Staffordshire University is committed to making a difference through its research and impact in communities.
International law defines knowing the fate of missing persons and the right to a marked burial place as a ‘basic dignity’. However, little is known about the fate of millions of people who died as a result of the Holocaust and Nazi persecution or what happened to their remains. Professor Caroline Sturdy Colls responded to this unmet need with research that uses forensic archaeological methods to identify, study and protect Holocaust sites.
Since its formation in September 2013, the Centre of Archaeology at Staffordshire University has developed a non and minimally invasive methodology to investigate and record Holocaust sites whilst accounting for key ethical concerns.
The Centre of Archaeology has undertaken interdisciplinary research using forensic archaeological methods to find, characterise and protect Holocaust sites at more than 50 locations across Europe (2013-present). Work at these sites has influenced communities, survivors and descendants affected by the Holocaust:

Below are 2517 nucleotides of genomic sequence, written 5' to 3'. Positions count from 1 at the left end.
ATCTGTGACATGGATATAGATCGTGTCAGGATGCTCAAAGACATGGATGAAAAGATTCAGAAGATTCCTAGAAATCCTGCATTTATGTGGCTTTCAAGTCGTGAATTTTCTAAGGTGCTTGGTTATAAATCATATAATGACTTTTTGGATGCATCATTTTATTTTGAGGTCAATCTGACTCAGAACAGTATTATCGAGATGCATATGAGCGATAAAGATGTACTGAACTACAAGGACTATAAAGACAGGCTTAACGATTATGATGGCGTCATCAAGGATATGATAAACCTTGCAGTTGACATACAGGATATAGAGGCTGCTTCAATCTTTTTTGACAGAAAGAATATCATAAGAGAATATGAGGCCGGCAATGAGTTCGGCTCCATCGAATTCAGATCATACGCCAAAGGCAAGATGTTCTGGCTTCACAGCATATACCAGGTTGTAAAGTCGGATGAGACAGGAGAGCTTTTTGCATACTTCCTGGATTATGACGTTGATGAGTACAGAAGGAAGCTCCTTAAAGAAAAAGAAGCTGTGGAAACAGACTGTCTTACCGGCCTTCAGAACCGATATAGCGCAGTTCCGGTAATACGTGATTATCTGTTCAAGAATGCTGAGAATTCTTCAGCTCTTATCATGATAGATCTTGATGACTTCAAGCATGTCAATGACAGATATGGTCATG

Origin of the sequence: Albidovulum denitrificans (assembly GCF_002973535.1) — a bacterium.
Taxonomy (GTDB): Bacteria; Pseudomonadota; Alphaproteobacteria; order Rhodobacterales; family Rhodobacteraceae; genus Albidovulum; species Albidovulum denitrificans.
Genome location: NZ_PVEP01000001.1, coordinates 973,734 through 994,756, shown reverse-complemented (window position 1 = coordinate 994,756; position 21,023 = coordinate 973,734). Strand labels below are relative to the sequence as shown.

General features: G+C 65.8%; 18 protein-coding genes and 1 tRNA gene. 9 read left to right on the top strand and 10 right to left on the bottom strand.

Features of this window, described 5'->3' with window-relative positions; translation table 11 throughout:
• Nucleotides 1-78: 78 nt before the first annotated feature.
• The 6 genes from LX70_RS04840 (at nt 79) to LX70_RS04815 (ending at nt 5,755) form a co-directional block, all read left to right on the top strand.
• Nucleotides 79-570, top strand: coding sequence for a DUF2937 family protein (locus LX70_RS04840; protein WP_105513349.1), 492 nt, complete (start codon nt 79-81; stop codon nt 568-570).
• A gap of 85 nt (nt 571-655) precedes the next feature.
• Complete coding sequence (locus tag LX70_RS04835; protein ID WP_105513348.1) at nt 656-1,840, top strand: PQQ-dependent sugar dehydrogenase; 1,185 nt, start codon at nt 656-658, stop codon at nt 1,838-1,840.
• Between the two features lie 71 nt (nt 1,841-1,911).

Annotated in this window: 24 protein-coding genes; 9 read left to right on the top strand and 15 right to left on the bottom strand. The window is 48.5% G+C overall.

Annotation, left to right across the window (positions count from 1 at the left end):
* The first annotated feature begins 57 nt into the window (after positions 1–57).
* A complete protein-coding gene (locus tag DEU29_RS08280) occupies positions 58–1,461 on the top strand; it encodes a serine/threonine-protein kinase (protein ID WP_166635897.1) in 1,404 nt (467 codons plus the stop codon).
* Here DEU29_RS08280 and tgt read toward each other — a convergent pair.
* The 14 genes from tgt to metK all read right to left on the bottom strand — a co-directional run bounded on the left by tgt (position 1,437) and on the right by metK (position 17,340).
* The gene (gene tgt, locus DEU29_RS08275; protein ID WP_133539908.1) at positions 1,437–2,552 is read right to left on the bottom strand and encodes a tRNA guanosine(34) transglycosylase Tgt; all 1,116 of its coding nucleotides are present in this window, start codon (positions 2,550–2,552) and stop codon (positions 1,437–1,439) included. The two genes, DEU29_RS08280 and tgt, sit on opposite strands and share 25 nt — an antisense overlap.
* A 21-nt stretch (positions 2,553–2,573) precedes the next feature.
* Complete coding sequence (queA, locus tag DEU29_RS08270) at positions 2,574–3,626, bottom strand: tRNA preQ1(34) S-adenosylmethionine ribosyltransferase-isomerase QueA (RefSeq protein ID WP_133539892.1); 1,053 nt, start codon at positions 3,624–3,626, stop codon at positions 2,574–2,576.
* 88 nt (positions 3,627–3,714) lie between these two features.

- The research has led to new memorials (22), commemorative events and volunteering opportunities (approximately 500 individuals in 6 countries).
- We have raised awareness of the causes and consequences of genocide by developing new Holocaust education materials for students and teachers, new international exhibitions (in 7 countries), and media documentaries, which have reached over 8,500,000 viewers worldwide.
- Reach has been extended through our impact on global professional practice. Our ethical methodologies are endorsed and used by practitioners and specialists in multiple countries.
The Research, Innovation and Impact Services team can provide information about all aspects of research at Staffordshire University.